Femtosecond laser based 3D nanolithography is gaining popularity in huge variety of fields. However, further improvements are needed to push it from laboratory level use into a wide spread adaptation. In this work we present several advances needed to achieve this goal. First, linear stage and galvo-scanners synchronization is employed to produce stitch-free mm-sized structures with features down to micrometers. Furthermore, it is shown that by varying objective numerical apertures (NA) from 0.8 NA to 1.4 NA voxel size can be tuned in the range of 330 nm to 1.7 μm in transverse and 1.9 μm to 7.9 μm in longitudinal directions, resulting in voxel volumes from 0.017 μm<sup>3</sup> to 3.759 μm<sup>3</sup> with structuring rates at 2426 μm<sup>3</sup>/s and 104767 μm<sup>3</sup>/s respectively at 1 cm/s translation velocity. This two orders of magnitude tunability is exploited to fabricate various functional structures. It includes 2 mm diameter functional micro-lens, cantilever capable of sustaining multiple deformation cycles and free-movable micromechanical spider and squid (overall size - up to 5 mm), showing possibility to print true 3D hinge-like microstructures (feature size down to micrometers) for possible uses in microrobotics. Overall, the presented results show simple and straight-forward way to combine resolution on-demand and stitch-free 3D laser lithography for functional structure fabrication needed for fast expanding science and/or engineering fields.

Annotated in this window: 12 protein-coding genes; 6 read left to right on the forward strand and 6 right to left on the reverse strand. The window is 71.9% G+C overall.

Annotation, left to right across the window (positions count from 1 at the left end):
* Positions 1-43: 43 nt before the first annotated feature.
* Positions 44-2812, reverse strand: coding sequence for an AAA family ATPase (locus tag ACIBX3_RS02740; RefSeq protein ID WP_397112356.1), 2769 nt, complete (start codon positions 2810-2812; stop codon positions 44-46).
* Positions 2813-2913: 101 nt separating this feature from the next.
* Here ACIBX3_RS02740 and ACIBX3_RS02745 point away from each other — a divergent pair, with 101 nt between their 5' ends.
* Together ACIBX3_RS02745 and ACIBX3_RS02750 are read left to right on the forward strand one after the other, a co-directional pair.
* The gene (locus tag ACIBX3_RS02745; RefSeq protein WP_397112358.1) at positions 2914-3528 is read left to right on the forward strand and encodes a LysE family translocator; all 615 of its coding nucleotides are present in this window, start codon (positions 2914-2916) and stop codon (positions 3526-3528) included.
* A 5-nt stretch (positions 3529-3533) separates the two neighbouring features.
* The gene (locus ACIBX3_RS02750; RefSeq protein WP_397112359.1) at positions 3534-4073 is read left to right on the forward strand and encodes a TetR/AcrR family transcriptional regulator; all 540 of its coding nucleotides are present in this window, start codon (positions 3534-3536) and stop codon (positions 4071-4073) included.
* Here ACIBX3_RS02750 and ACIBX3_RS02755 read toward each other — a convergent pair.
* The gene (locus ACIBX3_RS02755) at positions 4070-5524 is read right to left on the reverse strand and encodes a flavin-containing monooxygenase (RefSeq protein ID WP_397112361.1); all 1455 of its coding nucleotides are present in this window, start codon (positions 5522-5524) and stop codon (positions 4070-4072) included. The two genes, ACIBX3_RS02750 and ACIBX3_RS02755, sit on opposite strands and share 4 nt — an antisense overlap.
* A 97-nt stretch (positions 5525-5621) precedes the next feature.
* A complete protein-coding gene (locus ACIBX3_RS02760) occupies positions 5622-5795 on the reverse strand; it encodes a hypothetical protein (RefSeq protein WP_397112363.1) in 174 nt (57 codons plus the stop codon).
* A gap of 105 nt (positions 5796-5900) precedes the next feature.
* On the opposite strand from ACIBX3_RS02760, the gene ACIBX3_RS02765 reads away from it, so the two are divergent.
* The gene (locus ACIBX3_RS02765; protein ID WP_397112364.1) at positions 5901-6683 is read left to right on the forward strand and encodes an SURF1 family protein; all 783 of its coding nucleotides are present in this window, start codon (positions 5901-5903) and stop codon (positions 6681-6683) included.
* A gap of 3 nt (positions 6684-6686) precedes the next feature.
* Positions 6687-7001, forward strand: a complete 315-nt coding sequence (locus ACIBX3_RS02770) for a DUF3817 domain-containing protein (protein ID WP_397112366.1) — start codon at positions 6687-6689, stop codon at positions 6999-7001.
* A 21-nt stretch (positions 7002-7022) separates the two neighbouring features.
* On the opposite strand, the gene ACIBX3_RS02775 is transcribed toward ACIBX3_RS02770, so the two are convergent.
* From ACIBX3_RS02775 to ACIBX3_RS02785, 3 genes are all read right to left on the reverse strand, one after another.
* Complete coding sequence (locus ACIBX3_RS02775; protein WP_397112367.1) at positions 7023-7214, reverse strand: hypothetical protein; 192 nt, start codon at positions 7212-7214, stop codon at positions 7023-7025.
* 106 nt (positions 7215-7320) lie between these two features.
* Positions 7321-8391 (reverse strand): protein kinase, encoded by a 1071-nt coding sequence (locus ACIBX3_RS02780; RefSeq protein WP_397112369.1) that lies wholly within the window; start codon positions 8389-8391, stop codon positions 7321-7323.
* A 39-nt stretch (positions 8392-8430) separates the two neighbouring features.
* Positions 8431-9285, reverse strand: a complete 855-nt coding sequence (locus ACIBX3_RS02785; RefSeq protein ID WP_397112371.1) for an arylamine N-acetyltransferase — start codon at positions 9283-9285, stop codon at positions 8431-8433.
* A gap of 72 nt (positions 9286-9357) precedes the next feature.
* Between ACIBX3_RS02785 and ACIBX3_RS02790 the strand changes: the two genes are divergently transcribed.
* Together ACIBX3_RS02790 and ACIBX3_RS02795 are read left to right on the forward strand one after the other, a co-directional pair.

An approach of synchronizing linear stages and galvo-scanners in order to eliminate inherent weaknesses of each device while capitalizing on their strengths and produce millimeter-sized highly complex meso-scale structures retaining small (~μm) features is presented. We concentrate on results and discussion about the structuring rate of 3D laser lithography (3DLL), investigating the interplay between translation velocity, feature size and structuring rate. These effects are uncovered by fabricating resolution bridge structures and 1 mm length gradient chain-mail structure with ring sizes from 5 μm to 100 μm. Provided results give an insight on current state- of-the-art manufacturing throughput of 3DLL systems using scanner-stage synchronization and allow to project the technological limit of this technique.